2. Quick Start for Distributed Training across Multiple AWS DL1 Instances

2.1. Overview

This document describes how to run distributed training workloads on multiple DL1 Instances for AWS users. It includes distributed training support across various SynapseAI releases as well as how to configure workloads and instances for distributed training.

2.2. Distributed Training

Habana supports distributed training across multiple servers over TensorFlow and PyTorch frameworks. Cross-server communication is achieved through 400Gbs network connection between server hosts. Distributed training using Gaudi NICs across multiple servers is not offered in AWS. Instead, Host NICs is used for scaling across multiple instances.

For TensorFlow, SypanseAI supports both Horovod and HPUStrategy integrated with the tf.distrbute API. For PyTorch, only DistributedDataParallel (DDP) is supported. Detailed information on distributed training across multiple servers (scale-out) and within single server (scale-up) can be found in Distributed Training with TensorFlow and PyTorch User Guide.

2.3. Distributed Training Support Matrix

SynapseAI support for distributed training across multiple instances is continuously evolving. Each release contains new capabilities as the table below outlines. AWS users can choose the implementation that best suits their needs.

The support matrix table below outlines the different capabilities available in the recent SynapseAI releases for TensorFlow.

SynapseAI Version

0.15.4

1.0.1

1.1.0

1.1.1

Horovod Hierarchical AllReduce using HCCL and MPI

Yes

Yes

Yes

Yes

Horovod using HCCL over TCP

No

Yes

Yes

Yes

tf.distribute using HCCL over TCP

No

No

Yes

Yes

The support matrix table below outlines the different capabilities available in the recent SynapseAI releases for PyTorch.

SynapseAI Version

0.15.4

1.0.1

1.1.0

1.1.1

DDP using HCCL over TCP

No

No

Yes

Yes

2.4. Environment Variables for Different Implementations

AWS users can easily switch between different implementations by setting the environment variables listed in the below table. The environment variables need to be set in all server instances during runtime.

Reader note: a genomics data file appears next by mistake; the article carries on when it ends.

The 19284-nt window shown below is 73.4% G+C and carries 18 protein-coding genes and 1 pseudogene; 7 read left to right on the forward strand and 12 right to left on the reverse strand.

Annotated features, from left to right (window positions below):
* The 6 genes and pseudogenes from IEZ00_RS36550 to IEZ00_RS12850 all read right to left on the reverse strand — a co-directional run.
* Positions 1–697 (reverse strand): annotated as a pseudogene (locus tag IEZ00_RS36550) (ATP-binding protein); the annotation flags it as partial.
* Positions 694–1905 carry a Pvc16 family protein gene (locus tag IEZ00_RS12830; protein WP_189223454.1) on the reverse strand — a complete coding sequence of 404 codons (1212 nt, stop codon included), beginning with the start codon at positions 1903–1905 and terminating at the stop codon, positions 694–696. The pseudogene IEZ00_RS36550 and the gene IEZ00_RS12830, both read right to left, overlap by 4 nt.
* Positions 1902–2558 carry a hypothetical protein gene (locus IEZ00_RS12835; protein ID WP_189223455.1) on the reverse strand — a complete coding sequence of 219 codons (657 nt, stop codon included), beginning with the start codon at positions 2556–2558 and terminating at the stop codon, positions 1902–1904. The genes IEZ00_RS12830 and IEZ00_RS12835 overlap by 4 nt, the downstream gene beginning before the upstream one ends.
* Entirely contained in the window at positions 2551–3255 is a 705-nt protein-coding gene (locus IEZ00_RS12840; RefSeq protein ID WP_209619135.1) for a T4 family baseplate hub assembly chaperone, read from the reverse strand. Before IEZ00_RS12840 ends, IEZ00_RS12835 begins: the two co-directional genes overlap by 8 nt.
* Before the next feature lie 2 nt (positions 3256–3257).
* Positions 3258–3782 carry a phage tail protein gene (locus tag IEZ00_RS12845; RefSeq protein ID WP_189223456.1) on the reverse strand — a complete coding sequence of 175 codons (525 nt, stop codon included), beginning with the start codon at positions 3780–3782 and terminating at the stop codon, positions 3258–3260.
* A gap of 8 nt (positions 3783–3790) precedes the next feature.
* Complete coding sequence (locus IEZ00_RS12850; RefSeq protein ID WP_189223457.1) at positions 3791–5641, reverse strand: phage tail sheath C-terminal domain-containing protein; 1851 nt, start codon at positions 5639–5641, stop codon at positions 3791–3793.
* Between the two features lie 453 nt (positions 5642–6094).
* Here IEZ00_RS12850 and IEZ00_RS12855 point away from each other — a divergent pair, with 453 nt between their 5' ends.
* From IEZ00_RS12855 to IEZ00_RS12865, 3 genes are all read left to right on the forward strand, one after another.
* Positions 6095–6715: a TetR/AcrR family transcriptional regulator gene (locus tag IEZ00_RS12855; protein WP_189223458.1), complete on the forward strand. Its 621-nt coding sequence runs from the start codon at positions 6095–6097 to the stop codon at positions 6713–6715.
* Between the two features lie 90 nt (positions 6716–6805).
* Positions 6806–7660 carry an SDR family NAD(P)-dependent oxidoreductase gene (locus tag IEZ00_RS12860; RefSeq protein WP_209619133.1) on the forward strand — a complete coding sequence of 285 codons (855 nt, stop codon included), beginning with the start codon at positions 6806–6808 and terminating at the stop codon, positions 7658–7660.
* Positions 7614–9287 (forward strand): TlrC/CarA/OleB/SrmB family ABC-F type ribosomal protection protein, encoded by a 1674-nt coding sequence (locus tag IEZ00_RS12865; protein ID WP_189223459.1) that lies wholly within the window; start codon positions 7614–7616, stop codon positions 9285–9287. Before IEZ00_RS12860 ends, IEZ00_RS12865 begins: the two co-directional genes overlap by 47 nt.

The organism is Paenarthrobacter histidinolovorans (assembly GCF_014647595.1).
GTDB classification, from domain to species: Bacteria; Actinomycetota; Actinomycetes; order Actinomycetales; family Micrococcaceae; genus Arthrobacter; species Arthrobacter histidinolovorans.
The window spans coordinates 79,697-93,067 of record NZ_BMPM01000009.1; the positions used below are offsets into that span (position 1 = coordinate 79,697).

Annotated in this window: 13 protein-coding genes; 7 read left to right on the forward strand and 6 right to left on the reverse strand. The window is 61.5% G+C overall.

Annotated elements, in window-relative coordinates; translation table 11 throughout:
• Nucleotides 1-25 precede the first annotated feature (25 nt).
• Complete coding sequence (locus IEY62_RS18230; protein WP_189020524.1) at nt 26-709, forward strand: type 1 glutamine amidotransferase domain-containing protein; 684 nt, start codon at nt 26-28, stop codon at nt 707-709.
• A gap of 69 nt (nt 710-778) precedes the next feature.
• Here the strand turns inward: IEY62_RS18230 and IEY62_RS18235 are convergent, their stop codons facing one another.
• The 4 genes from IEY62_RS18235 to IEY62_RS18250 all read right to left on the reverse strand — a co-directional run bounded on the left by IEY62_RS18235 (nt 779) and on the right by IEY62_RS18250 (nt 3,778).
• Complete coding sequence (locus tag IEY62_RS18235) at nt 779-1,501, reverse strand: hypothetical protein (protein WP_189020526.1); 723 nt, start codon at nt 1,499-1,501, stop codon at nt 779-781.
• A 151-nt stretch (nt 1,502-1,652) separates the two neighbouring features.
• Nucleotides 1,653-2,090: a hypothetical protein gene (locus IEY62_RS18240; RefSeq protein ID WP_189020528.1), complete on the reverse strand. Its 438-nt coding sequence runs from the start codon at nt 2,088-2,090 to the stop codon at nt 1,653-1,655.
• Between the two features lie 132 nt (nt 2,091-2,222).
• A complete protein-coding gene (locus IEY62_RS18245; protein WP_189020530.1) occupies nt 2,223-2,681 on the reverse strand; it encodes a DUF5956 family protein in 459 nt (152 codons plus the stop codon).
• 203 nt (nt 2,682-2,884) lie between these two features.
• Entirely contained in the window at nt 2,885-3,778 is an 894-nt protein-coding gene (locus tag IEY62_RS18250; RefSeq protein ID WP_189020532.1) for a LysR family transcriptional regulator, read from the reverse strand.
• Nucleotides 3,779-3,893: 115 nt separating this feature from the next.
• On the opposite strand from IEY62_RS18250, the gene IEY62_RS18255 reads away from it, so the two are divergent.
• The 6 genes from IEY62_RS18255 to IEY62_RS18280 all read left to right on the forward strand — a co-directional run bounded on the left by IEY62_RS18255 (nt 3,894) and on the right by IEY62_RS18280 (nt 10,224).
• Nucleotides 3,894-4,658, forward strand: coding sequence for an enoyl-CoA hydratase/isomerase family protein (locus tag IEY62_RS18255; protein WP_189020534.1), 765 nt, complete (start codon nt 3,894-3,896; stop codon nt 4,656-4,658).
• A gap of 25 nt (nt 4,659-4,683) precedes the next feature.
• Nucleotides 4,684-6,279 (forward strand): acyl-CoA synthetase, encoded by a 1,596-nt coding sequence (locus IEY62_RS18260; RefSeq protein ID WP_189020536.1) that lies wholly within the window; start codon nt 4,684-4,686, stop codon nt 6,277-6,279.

TensorFlow Distributed Framework

Scaling-out

Flags

Notes

Horovod

Host NIC using MPI

HOROVOD_HIERARCHICAL_ALLREDUCE=1

Horovod

Host NIC using TCP

HCCL_OVER_TCP=1

Refer to Scale-Out via Host-NIC over TCP

TensorFlow Distributed

Host NIC using TCP

HCCL_OVER_TCP=1

Refer to Scale-Out via Host-NIC over TCP

PyTorch Distributed Framework

Scaling

Flags

Notes

torch.distributed

Host NIC using TCP

HCCL_OVER_TCP=1

Refer to Configuration Knobs

2.5. Running Distributed Training over Multiple DL1 Instances

To execute training across multiple servers, multiple DL1 instances should be launched. The screenshot below illustrates how to select four instances at the same time.

../_images/Configure_Instance_Details.png

Each instance needs to communicate with each other via SSH during training. To allow for instances to communicate, follow the below steps:

  1. Make sure IP addresses of all server instances are in the same security group and all traffic is allowed among them. The screenshot below shows an example of the security group setting for two instances. Two IP addresses, 10.232.192.127 and 10.232.192.227, are the private IP addresses of two instances. You will only see these IP addresses once you launch the instances. Therefore, after launch, you’ll need to go back to add these two rules for these two IP addresses.

../_images/Security_Group_Settings.png
  1. Set each instance to allow all other instance to SSH to it.

    1. Within docker, run the command below to generate a key:

    mkdir ~/.ssh
    
    cd ~/.ssh
    
    ssh-keygen -t rsa -b 4096
    
    1. Copy the generated id_rsa.pub content to authorized_keys using the command below:

    cat id_rsa.pub > authorized_keys
    
    1. Copy id_rsa.pub in each instance to authorized_keys in all other instances, i.e. 10.232.192.227 in this example.

    2. Add all servers including itself to known_hosts using the commands below:

    ssh-keyscan -p 3022 -H 10.232.192.127 > ~/.ssh/known_hosts
    
    ssh-keyscan -p 3022 -H 10.232.192.227 >> ~/.ssh/known_hosts
    
    1. By default, the Habana TensorFlow docker uses port 3022 for SSH and Habana Pytorch docker uses port 22 for SSH. These are the defaults port configured in the training scripts respectively. Sometimes mpirun can fail to establish the remote connection when there is more than one Habana docker session running. If this happens, you need set up a different SSH port. This can be done within docker by editing the file below to add a different port number, e.g. 4022.

    vi /etc/ssh/sshd_config
    
    1. Then restart sshd service within docker:

    service ssh stop
    
    service ssh start
    
  2. The above steps need to be done for all instances. After that, you can verify the connectivity among instances by SSH from one instance to any other instance using the following command:

ssh -p 3022 10.232.192.227

2.6. Examples

You can find all steps to run distributed training across multiple servers using host NICs in the following examples: